Success to me is not how much you have but what you leave when you finally check out of this place. It's your legacy. What will people remember you by when you're gone.

Success is not measured; it is what is experienced.

What were some of the challenges you faced in reaching your goals? How did you overcome these challenges?
Time is always a challenge. It was a challenge then and continues to be a challenge today. Raising two children as a solo parent, juggling two jobs and attending university full time was perhaps my biggest challenge. Many times, when I could not make it to class because one of my sons was not well or I had to take my oldest son to a rugby trial game, I would sit up till the early hours of the morning and teach myself lessons that were taught in class that week. Being a mum and dad to my sons was challenging because I didn't have all the answers. Most of the time I would pray and like clockwork, everything would come into order. The challenges that once looked like mountains were now simple bumps on the road. If I didn't have time to meet the deadlines during the week, I would spend time during the weekend after the boys were in bed to work on this. Every spare time that I had, I would do the things I needed to do to be the mother and worker I needed to be.
What is your greatest career highlight?
I have two. A career highlight and a personal highlight. My greatest career highlight was being part of the team that helped secure the win as the State and National Australian Business Awards for customer service in a division of more than 500 staff in 2014 while employed as an Executive Assistant to the EGM Operations at CIVEO. Although this is outside the spectrum of career highlight, it is a highlight, nevertheless. Writing my first book and having it published this year.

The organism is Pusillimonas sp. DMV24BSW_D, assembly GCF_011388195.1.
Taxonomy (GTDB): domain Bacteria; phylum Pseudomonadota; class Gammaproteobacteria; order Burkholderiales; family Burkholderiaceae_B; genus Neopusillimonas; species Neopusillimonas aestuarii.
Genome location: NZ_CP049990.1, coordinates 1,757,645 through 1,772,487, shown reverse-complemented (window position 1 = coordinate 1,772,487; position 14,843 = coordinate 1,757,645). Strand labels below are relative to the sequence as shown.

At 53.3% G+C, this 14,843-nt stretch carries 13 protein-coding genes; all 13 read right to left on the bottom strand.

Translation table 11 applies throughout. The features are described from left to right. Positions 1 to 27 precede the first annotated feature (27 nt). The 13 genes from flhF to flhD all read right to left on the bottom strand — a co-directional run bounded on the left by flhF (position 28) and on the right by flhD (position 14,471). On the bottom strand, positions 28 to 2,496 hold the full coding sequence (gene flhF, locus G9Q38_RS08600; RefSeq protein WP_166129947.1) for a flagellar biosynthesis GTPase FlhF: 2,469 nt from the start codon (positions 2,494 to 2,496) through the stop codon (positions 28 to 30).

Have you seen any difference in working conditions since your career started?
Absolutely. There is a big push for work, life balance which I think is great. And there are now more opportunities for women to step up into roles that were usually dominated by males.
Do you have a mantra, or something you tell yourself to help you through challenging times?
Trust in the Lord and do not lean on my own understanding. In all my ways I will acknowledge Him and He will direct my path.
What are some of your tips for balancing work and home life?
Keep things simple. Don't overcomplicate things. Juggling work and having a balance life is a mammoth task as it is. 

Thanks for the interview Ema!

Check out Ema’s book RUNNING here.

You know a lot of people in our company, what advice would you give to people about building solid working relationships?
Everyone loves to give advice. The key is to first be a good listener. Be intentional about getting to know your workmates. It doesn't cost anyone anything to be nice.
In your experience, what are some traits that are important to being an EA?
To be a good EA, you need to be a person that others can rely on. An EA needs to be trustworthy, loyal, calm, proactive, innovative, a good communicator, patient, a planner and organiser and most importantly humble.
What's next for Ema Volavola?
I have just had my first book translated into the Fijian language and will be released in time for Christmas. I am also in the throes of writing my second book. I love my job and it is this mantra that continues me to push myself beyond my own abilities - Do all I can do and be all I can be. 

Want to join the BINGO Family?

View our Careers site for more information about working at BINGO.
In the spirit of reconciliation, BINGO acknowledges the Traditional Custodians of Country throughout Australia and acknowledge and respect their connections to land, sea and community. 
We pay respect to Elders both past and present and stand together with First Nations leaders of today and tomorrow.

In the spirit of reconciliation, BINGO acknowledges the Traditional Custodians of Country throughout Australia and acknowledge and respect their connections to land, sea and community. We pay respect to Elders both past and present and stand together with First Nations leaders of today and tomorrow.